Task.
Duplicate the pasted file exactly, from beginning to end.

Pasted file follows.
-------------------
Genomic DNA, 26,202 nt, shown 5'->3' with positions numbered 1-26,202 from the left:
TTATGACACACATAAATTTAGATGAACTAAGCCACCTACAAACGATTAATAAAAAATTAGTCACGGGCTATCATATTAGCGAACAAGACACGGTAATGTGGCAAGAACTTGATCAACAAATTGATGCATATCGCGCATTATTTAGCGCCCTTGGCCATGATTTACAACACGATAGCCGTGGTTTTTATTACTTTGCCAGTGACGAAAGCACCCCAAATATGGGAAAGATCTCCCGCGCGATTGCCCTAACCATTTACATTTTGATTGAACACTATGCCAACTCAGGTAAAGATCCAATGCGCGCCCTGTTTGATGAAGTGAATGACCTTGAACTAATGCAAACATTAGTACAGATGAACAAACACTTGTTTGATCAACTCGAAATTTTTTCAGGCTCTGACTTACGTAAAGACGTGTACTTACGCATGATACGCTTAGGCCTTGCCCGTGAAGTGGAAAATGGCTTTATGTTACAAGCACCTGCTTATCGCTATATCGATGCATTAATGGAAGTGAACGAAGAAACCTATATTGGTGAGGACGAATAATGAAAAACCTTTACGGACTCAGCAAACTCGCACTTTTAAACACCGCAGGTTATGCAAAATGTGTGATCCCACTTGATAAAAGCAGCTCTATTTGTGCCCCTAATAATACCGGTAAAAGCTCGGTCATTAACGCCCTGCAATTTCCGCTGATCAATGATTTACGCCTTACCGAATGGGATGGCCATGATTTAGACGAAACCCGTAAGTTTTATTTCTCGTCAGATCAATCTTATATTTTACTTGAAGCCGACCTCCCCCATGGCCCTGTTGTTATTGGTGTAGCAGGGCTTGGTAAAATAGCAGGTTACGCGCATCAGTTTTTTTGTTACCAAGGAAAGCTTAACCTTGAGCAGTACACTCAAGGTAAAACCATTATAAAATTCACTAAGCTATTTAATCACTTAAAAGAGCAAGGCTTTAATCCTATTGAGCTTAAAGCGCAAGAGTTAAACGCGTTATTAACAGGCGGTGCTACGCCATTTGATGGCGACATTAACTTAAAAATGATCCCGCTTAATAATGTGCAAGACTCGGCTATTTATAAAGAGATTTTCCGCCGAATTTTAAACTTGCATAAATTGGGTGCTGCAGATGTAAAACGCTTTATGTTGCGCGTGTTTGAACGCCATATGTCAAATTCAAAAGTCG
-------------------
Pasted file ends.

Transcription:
Genomic DNA, 26,202 nt, shown 5'->3' with positions numbered 1-26,202 from the left:
TTATGACACACATAAATTTAGATGAACTAAGCCACCTACAAACGATTAATAAAAAATTAGTCACGGGCTATCATATTAGCGAACAAGACACGGTAATGTGGCAAGAACTTGATCAACAAATTGATGCATATCGCGCATTATTTAGCGCCCTTGGCCATGATTTACAACACGATAGCCGTGGTTTTTATTACTTTGCCAGTGACGAAAGCACCCCAAATATGGGAAAGATCTCCCGCGCGATTGCCCTAACCATTTACATTTTGATTGAACACTATGCCAACTCAGGTAAAGATCCAATGCGCGCCCTGTTTGATGAAGTGAATGACCTTGAACTAATGCAAACATTAGTACAGATGAACAAACACTTGTTTGATCAACTCGAAATTTTTTCAGGCTCTGACTTACGTAAAGACGTGTACTTACGCATGATACGCTTAGGCCTTGCCCGTGAAGTGGAAAATGGCTTTATGTTACAAGCACCTGCTTATCGCTATATCGATGCATTAATGGAAGTGAACGAAGAAACCTATATTGGTGAGGACGAATAATGAAAAACCTTTACGGACTCAGCAAACTCGCACTTTTAAACACCGCAGGTTATGCAAAATGTGTGATCCCACTTGATAAAAGCAGCTCTATTTGTGCCCCTAATAATACCGGTAAAAGCTCGGTCATTAACGCCCTGCAATTTCCGCTGATCAATGATTTACGCCTTACCGAATGGGATGGCCATGATTTAGACGAAACCCGTAAGTTTTATTTCTCGTCAGATCAATCTTATATTTTACTTGAAGCCGACCTCCCCCATGGCCCTGTTGTTATTGGTGTAGCAGGGCTTGGTAAAATAGCAGGTTACGCGCATCAGTTTTTTTGTTACCAAGGAAAGCTTAACCTTGAGCAGTACACTCAAGGTAAAACCATTATAAAATTCACTAAGCTATTTAATCACTTAAAAGAGCAAGGCTTTAATCCTATTGAGCTTAAAGCGCAAGAGTTAAACGCGTTATTAACAGGCGGTGCTACGCCATTTGATGGCGACATTAACTTAAAAATGATCCCGCTTAATAATGTGCAAGACTCGGCTATTTATAAAGAGATTTTCCGCCGAATTTTAAACTTGCATAAATTGGGTGCTGCAGATGTAAAACGCTTTATGTTGCGCGTGTTTGAACGCCATATGTCAAATTCAAAAGTCG